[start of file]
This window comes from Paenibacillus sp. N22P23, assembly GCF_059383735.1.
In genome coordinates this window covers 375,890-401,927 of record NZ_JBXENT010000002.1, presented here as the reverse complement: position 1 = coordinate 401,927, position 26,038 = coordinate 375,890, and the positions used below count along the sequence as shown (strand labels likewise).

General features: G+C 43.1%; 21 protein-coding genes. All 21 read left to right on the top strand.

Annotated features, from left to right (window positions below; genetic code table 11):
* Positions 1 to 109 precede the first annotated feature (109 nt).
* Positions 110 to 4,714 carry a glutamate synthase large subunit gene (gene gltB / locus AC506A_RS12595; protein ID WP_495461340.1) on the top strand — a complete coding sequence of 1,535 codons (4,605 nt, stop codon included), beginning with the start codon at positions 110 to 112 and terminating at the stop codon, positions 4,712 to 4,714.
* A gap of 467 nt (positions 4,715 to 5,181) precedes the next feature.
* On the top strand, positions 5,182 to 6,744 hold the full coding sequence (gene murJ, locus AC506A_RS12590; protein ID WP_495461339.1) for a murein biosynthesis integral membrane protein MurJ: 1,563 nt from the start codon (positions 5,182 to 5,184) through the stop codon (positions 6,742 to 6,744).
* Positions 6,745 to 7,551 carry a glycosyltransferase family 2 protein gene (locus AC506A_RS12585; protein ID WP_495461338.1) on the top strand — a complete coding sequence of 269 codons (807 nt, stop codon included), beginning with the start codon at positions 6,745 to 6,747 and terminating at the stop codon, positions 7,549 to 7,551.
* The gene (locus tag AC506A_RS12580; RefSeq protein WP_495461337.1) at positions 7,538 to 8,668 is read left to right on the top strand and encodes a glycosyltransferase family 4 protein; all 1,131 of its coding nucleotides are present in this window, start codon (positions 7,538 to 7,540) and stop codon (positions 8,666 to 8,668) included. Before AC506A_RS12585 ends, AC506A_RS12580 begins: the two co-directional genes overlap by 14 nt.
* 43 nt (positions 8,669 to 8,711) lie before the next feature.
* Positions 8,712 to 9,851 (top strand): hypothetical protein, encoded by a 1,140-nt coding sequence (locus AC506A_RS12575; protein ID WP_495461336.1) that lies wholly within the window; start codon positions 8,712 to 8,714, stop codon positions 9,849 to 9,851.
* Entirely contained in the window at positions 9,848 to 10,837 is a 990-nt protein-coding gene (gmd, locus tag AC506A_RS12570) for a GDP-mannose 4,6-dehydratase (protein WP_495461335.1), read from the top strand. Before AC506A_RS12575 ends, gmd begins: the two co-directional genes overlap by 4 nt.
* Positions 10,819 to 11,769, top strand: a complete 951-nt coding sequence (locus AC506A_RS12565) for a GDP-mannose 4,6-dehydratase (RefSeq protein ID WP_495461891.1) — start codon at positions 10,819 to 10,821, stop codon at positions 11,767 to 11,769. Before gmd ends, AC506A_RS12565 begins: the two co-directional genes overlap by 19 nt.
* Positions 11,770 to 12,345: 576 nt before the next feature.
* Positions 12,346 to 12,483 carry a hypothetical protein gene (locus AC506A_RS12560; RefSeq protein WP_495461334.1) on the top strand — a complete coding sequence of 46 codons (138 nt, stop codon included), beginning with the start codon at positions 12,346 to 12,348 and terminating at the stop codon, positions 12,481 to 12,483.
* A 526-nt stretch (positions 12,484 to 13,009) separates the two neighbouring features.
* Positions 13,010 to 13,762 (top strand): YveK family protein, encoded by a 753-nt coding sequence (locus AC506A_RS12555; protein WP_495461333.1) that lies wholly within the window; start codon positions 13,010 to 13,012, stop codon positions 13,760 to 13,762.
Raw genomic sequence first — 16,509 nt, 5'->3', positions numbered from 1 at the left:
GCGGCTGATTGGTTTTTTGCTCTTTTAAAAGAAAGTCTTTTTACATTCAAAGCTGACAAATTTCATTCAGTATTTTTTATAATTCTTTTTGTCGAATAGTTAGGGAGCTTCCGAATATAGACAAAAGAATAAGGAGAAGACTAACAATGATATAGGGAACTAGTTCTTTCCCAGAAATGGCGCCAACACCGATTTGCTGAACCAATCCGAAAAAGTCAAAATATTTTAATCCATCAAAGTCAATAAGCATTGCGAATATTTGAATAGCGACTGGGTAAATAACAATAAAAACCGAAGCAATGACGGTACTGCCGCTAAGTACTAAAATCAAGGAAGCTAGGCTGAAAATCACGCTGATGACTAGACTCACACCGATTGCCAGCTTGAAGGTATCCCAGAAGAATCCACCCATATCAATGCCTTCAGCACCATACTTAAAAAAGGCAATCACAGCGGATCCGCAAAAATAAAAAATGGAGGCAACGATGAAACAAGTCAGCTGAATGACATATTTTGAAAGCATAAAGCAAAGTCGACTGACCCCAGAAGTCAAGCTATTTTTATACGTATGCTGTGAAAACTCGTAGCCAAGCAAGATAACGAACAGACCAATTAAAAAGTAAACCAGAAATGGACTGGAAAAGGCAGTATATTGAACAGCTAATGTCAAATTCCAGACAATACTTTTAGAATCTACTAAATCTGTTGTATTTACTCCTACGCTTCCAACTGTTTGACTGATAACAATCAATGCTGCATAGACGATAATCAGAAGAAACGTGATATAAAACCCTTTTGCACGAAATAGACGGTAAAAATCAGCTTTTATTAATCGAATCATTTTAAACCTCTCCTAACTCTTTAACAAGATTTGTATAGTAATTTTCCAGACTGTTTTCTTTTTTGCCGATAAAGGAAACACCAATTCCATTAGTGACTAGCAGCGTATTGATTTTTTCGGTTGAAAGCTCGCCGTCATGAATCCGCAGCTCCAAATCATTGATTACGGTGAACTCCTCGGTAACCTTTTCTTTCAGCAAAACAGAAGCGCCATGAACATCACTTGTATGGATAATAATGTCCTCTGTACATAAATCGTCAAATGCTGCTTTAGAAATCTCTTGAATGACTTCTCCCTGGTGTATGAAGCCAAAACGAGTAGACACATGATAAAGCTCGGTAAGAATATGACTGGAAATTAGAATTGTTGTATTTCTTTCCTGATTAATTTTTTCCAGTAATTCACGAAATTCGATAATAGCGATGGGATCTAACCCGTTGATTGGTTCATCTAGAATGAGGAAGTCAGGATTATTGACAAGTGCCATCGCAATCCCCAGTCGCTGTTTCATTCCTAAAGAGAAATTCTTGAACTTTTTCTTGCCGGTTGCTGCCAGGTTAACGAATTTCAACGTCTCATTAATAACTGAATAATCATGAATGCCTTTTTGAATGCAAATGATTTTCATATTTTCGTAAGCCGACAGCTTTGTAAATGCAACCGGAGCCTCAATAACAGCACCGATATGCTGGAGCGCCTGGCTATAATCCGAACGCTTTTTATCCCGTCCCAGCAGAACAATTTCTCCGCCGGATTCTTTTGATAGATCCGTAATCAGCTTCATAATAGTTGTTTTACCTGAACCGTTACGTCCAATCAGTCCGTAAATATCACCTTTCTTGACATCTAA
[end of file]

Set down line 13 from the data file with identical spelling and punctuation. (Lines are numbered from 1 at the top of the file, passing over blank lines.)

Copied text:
* Entirely contained in the window at positions 9,848 to 10,837 is a 990-nt protein-coding gene (gmd, locus tag AC506A_RS12570) for a GDP-mannose 4,6-dehydratase (protein WP_495461335.1), read from the top strand. Before AC506A_RS12575 ends, gmd begins: the two co-directional genes overlap by 4 nt.